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MK Struk: Human, women rights do not stop at green-line
Photo: Dudi Vaaknin
Israeli labor law to apply to West Bank
Ministerial Committee votes to apply labor laws intended to protect women from discrimination in workplace to Judea, Samaria, thus expanding law's current jurisdiction beyond green-line. Does move pose threat to peace talks?

The Ministerial Committee on Legislative Affairs approved by a majority of seven supporters against one in opposition – with Health Minister Yael German (Yesh Atid) opposing – a bill proposed by MK Orit Struk (Habayit Hayehudi), according to which women's labor law will be applied in the West Bank.

 

The move to expand an existing law to include the disputed Judea and Samaria territories is not irregular, but its timing in coincidence with the renewal of peace negotiations between Israel and the Palestinians presents a position which does not necessarily bode well with negotiations.

 

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Under the bill, women working for Israeli employers in the West Bank will be entitled to all the protections provided by Israel's labor laws in cases in which they are absent from work due to maternity leave, pregnancy, adoption or fertility treatments.

 

The law applies equally to Israeli and Palestinian women.

 

Currently, Israeli law does not have jurisdiction in the territories, which are governed by laws decreed by the IDF general in charge of the area.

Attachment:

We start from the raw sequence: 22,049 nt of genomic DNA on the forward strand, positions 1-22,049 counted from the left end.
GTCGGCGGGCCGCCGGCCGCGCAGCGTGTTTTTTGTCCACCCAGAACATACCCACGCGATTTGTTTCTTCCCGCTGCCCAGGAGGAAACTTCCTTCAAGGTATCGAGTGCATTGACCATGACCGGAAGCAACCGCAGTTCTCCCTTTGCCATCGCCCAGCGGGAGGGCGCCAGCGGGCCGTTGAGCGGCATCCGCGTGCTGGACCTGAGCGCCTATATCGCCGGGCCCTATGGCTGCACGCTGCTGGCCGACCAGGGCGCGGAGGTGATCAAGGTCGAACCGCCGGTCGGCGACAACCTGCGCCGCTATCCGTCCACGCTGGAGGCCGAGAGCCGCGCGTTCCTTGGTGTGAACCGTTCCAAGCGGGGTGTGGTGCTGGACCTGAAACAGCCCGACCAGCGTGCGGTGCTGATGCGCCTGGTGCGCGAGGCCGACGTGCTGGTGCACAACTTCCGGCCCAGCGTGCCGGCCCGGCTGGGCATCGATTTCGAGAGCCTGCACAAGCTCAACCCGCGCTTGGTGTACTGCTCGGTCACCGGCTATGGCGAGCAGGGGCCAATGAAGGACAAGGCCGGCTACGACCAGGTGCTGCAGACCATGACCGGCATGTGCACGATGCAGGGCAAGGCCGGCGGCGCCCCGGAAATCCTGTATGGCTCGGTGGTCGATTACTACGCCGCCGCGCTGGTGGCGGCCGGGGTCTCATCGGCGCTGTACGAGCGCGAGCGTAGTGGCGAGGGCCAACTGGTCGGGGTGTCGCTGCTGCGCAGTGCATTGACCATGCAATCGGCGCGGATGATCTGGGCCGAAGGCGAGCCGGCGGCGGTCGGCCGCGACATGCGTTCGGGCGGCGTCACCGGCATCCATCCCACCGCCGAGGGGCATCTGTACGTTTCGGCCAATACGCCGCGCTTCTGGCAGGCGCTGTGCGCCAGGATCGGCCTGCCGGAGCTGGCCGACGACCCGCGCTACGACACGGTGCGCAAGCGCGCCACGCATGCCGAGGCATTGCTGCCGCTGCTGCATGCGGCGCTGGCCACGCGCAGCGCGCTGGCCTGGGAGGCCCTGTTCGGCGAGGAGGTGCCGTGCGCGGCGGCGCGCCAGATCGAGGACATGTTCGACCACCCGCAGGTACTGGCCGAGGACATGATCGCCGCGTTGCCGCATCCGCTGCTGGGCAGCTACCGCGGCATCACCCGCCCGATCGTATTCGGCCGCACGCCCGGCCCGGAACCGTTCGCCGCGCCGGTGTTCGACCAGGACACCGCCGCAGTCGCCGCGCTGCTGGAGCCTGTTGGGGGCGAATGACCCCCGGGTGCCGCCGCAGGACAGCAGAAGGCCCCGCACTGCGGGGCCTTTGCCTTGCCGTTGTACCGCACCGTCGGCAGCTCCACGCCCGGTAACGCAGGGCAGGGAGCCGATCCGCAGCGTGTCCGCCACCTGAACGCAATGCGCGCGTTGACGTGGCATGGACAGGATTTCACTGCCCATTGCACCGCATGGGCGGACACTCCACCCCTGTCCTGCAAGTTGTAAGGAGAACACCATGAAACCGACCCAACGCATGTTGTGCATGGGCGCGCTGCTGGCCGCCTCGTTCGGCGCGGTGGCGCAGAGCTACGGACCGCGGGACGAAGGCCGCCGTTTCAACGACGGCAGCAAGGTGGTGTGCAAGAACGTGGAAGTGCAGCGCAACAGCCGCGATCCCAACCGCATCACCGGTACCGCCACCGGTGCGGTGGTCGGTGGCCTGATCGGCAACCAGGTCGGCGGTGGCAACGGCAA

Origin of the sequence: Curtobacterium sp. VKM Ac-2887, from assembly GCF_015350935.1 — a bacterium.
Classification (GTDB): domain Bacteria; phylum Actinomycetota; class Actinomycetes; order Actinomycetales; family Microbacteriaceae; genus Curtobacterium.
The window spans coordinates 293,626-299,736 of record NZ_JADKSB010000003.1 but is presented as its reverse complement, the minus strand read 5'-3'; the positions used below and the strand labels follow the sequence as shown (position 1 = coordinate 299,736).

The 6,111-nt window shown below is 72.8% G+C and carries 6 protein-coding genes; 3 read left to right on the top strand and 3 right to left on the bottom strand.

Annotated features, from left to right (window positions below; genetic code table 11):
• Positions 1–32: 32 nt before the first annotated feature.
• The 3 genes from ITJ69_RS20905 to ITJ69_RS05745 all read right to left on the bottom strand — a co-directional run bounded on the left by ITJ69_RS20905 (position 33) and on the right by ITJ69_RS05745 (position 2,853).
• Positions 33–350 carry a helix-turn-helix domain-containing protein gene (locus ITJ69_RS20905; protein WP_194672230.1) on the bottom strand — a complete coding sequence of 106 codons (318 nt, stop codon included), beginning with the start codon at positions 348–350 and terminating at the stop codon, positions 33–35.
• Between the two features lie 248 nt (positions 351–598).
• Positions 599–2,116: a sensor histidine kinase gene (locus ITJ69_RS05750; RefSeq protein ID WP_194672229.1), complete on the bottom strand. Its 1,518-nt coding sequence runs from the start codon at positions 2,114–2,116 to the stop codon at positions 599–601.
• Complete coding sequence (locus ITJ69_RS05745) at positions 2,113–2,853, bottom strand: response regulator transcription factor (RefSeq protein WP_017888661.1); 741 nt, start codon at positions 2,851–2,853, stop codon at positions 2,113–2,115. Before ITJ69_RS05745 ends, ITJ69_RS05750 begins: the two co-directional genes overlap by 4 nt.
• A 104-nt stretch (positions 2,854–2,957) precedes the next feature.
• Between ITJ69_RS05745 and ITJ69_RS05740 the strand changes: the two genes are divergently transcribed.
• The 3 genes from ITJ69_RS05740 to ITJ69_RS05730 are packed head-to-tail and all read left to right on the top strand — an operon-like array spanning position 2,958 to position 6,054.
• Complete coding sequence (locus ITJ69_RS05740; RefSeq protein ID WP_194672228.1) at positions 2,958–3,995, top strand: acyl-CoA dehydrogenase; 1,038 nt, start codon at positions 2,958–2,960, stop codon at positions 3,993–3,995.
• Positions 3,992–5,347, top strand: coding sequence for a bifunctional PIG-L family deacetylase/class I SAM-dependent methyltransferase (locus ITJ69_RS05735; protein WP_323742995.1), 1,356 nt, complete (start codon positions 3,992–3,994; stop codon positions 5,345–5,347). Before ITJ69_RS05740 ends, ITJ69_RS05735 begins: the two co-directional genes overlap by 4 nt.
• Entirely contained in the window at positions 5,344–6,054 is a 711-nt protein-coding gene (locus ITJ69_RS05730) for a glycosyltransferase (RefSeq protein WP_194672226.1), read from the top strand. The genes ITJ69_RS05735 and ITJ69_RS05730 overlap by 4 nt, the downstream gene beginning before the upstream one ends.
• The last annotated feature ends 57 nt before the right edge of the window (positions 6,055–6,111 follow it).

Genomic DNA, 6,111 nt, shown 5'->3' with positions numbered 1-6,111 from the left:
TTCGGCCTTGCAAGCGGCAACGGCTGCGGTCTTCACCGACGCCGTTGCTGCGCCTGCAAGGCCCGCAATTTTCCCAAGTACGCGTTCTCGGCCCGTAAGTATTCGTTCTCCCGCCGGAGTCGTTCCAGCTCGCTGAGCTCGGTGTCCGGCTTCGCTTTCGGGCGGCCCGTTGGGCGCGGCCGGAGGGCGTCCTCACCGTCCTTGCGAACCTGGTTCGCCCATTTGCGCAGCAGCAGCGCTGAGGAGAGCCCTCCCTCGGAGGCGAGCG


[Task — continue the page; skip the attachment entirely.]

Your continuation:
A source with the committee predicted that petitions to cancel the law might be filed with the High Court, but in the meantime, the bill will continue along the legislative route, and move onto the Knesset where it will likely enjoy coalition support.

 

According to the proposal, the law in its current form "is confined to the territories included in Israel's sovereignty and does not apply to Israeli citizens living in Judea and Samaria. In light of this, the rights of women in these areas are trampled, and they are barred from enjoying the rights the legislature worked to grant them.

 

"The proposed legislation requests to apply the current Women Labor Law both within and outside the green line and prevent the situation by which women rights are violated," regardless of the women's nationality.

 

In wake of the bill's approval by the committee, MK Struk said: "The approval of the bill is the normal and proper thing to do – it recognizes, at last, that it is inconceivable that human rights in general, and women's rights specifically, will end at the green-line. As the prime minister said last week: 'I will not allow the (rights of) hundreds of thousands of Israelis living in Judea and Samaria to be hurt."

 

The bill was formulated several months ago after MK Struk received a request from a Shomron resident who lost her job as a caretaker because of her pregnancy.

 

According to MK Struk, in wake of the woman's request, she contacted the Economy Ministry, which is in charge of enforcing the Women Labor Law, in a bid to prevent such incidents from recurring.

 

However, the ministry, which is headed by Habayit Hayehudi chairman Naftali Bennett, responded that its hands were tied because of "lack of jurisdiction in implementing the law beyond the green-line."

 

MK Struk's legislation is intended to circumnavigate this issue and will thus apply to Palestinian women employed by Israelis in the West Bank.

 

 

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